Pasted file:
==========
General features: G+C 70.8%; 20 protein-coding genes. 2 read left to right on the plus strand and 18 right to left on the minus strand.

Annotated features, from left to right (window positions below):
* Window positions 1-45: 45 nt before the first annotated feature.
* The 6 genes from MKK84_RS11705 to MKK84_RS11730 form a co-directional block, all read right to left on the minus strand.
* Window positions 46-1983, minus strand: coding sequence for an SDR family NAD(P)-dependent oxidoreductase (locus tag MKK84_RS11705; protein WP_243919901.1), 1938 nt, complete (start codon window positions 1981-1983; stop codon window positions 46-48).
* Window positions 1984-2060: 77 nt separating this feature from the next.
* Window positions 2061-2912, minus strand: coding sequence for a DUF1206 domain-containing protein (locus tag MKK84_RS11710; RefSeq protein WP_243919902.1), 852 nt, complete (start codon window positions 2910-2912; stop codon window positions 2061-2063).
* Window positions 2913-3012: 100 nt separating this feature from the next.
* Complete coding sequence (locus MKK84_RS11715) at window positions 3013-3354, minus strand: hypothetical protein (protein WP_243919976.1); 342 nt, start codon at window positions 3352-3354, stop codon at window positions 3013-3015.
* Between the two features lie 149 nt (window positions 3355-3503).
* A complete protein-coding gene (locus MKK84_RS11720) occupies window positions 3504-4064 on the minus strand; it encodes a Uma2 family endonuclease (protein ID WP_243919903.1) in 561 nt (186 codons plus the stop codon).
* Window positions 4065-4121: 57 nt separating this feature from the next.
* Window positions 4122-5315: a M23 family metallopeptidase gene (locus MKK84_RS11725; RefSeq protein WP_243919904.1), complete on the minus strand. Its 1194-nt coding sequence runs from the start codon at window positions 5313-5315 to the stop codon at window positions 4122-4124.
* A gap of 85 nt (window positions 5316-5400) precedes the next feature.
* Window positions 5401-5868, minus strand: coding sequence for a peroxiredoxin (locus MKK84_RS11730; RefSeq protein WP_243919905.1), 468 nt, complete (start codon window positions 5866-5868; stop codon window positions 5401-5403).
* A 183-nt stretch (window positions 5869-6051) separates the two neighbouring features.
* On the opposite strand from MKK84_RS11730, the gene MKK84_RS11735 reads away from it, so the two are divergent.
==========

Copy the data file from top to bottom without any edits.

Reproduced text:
General features: G+C 70.8%; 20 protein-coding genes. 2 read left to right on the plus strand and 18 right to left on the minus strand.

Annotated features, from left to right (window positions below):
* Window positions 1-45: 45 nt before the first annotated feature.
* The 6 genes from MKK84_RS11705 to MKK84_RS11730 form a co-directional block, all read right to left on the minus strand.
* Window positions 46-1983, minus strand: coding sequence for an SDR family NAD(P)-dependent oxidoreductase (locus tag MKK84_RS11705; protein WP_243919901.1), 1938 nt, complete (start codon window positions 1981-1983; stop codon window positions 46-48).
* Window positions 1984-2060: 77 nt separating this feature from the next.
* Window positions 2061-2912, minus strand: coding sequence for a DUF1206 domain-containing protein (locus tag MKK84_RS11710; RefSeq protein WP_243919902.1), 852 nt, complete (start codon window positions 2910-2912; stop codon window positions 2061-2063).
* Window positions 2913-3012: 100 nt separating this feature from the next.
* Complete coding sequence (locus MKK84_RS11715) at window positions 3013-3354, minus strand: hypothetical protein (protein WP_243919976.1); 342 nt, start codon at window positions 3352-3354, stop codon at window positions 3013-3015.
* Between the two features lie 149 nt (window positions 3355-3503).
* A complete protein-coding gene (locus MKK84_RS11720) occupies window positions 3504-4064 on the minus strand; it encodes a Uma2 family endonuclease (protein ID WP_243919903.1) in 561 nt (186 codons plus the stop codon).
* Window positions 4065-4121: 57 nt separating this feature from the next.
* Window positions 4122-5315: a M23 family metallopeptidase gene (locus MKK84_RS11725; RefSeq protein WP_243919904.1), complete on the minus strand. Its 1194-nt coding sequence runs from the start codon at window positions 5313-5315 to the stop codon at window positions 4122-4124.
* A gap of 85 nt (window positions 5316-5400) precedes the next feature.
* Window positions 5401-5868, minus strand: coding sequence for a peroxiredoxin (locus MKK84_RS11730; RefSeq protein WP_243919905.1), 468 nt, complete (start codon window positions 5866-5868; stop codon window positions 5401-5403).
* A 183-nt stretch (window positions 5869-6051) separates the two neighbouring features.
* On the opposite strand from MKK84_RS11730, the gene MKK84_RS11735 reads away from it, so the two are divergent.